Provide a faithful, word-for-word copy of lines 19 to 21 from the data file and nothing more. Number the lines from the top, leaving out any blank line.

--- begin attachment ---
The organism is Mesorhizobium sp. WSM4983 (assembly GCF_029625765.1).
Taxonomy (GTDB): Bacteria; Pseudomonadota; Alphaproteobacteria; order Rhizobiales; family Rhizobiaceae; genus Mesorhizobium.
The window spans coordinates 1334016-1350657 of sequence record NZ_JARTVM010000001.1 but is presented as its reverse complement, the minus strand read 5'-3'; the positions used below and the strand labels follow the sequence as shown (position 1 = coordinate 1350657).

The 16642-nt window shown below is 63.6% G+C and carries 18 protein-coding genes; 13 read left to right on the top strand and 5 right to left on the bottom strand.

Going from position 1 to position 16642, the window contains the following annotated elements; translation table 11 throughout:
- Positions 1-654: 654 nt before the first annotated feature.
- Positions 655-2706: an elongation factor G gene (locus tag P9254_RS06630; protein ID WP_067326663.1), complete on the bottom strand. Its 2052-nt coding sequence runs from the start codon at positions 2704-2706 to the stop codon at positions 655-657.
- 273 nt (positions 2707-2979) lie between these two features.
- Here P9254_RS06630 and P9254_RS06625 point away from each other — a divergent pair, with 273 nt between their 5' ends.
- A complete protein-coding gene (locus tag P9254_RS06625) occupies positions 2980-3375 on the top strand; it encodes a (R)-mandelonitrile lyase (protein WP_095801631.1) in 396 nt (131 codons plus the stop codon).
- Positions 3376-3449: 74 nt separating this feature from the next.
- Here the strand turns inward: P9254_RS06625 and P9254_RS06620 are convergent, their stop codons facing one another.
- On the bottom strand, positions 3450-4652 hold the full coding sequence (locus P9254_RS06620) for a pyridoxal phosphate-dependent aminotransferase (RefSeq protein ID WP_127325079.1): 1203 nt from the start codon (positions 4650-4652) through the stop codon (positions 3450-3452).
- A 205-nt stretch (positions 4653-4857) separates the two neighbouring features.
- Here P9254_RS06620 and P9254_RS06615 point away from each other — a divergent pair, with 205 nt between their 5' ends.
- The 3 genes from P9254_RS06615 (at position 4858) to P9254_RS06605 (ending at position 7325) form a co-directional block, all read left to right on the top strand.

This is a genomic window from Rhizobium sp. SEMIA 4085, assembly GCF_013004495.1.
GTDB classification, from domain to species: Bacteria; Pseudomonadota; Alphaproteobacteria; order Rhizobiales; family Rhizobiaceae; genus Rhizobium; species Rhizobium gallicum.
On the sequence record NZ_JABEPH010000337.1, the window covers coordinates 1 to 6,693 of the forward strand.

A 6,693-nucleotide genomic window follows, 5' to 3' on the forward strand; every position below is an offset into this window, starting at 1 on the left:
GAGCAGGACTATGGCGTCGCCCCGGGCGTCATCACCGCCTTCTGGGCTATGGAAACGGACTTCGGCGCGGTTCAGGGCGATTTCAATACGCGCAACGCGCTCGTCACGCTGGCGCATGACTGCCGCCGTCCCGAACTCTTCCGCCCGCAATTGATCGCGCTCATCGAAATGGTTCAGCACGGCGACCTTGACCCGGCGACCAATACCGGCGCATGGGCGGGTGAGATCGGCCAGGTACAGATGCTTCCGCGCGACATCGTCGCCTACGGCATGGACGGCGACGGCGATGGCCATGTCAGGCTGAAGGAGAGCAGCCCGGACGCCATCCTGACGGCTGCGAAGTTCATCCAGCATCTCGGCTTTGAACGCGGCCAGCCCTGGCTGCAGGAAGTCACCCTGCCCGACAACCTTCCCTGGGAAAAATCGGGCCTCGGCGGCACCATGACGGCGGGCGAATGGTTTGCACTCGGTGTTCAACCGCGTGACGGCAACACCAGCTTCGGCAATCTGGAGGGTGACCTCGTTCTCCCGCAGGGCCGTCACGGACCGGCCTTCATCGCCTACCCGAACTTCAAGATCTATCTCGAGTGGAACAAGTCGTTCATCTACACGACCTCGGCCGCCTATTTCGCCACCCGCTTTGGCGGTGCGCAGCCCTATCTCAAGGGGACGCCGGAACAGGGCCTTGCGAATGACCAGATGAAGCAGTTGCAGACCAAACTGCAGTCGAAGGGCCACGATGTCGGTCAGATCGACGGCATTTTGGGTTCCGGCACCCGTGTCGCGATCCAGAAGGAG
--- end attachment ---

On the sequence record NZ_JABEPH010000337.1, the window covers coordinates 1 to 6,693 of the forward strand.

A 6,693-nucleotide genomic window follows, 5' to 3' on the forward strand; every position below is an offset into this window, starting at 1 on the left:
GAGCAGGACTATGGCGTCGCCCCGGGCGTCATCACCGCCTTCTGGGCTATGGAAACGGACTTCGGCGCGGTTCAGGGCGATTTCAATACGCGCAACGCGCTCGTCACGCTGGCGCATGACTGCCGCCGTCCCGAACTCTTCCGCCCGCAATTGATCGCGCTCATCGAAATGGTTCAGCACGGCGACCTTGACCCGGCGACCAATACCGGCGCATGGGCGGGTGAGATCGGCCAGGTACAGATGCTTCCGCGCGACATCGTCGCCTACGGCATGGACGGCGACGGCGATGGCCATGTCAGGCTGAAGGAGAGCAGCCCGGACGCCATCCTGACGGCTGCGAAGTTCATCCAGCATCTCGGCTTTGAACGCGGCCAGCCCTGGCTGCAGGAAGTCACCCTGCCCGACAACCTTCCCTGGGAAAAATCGGGCCTCGGCGGCACCATGACGGCGGGCGAATGGTTTGCACTCGGTGTTCAACCGCGTGACGGCAACACCAGCTTCGGCAATCTGGAGGGTGACCTCGTTCTCCCGCAGGGCCGTCACGGACCGGCCTTCATCGCCTACCCGAACTTCAAGATCTATCTCGAGTGGAACAAGTCGTTCATCTACACGACCTCGGCCGCCTATTTCGCCACCCGCTTTGGCGGTGCGCAGCCCTATCTCAAGGGGACGCCGGAACAGGGCCTTGCGAATGACCAGATGAAGCAGTTGCAGACCAAACTGCAGTCGAAGGGCCACGATGTCGGTCAGATCGACGGCATTTTGGGTTCCGGCACCCGTGTCGCGATCCAGAAGGAG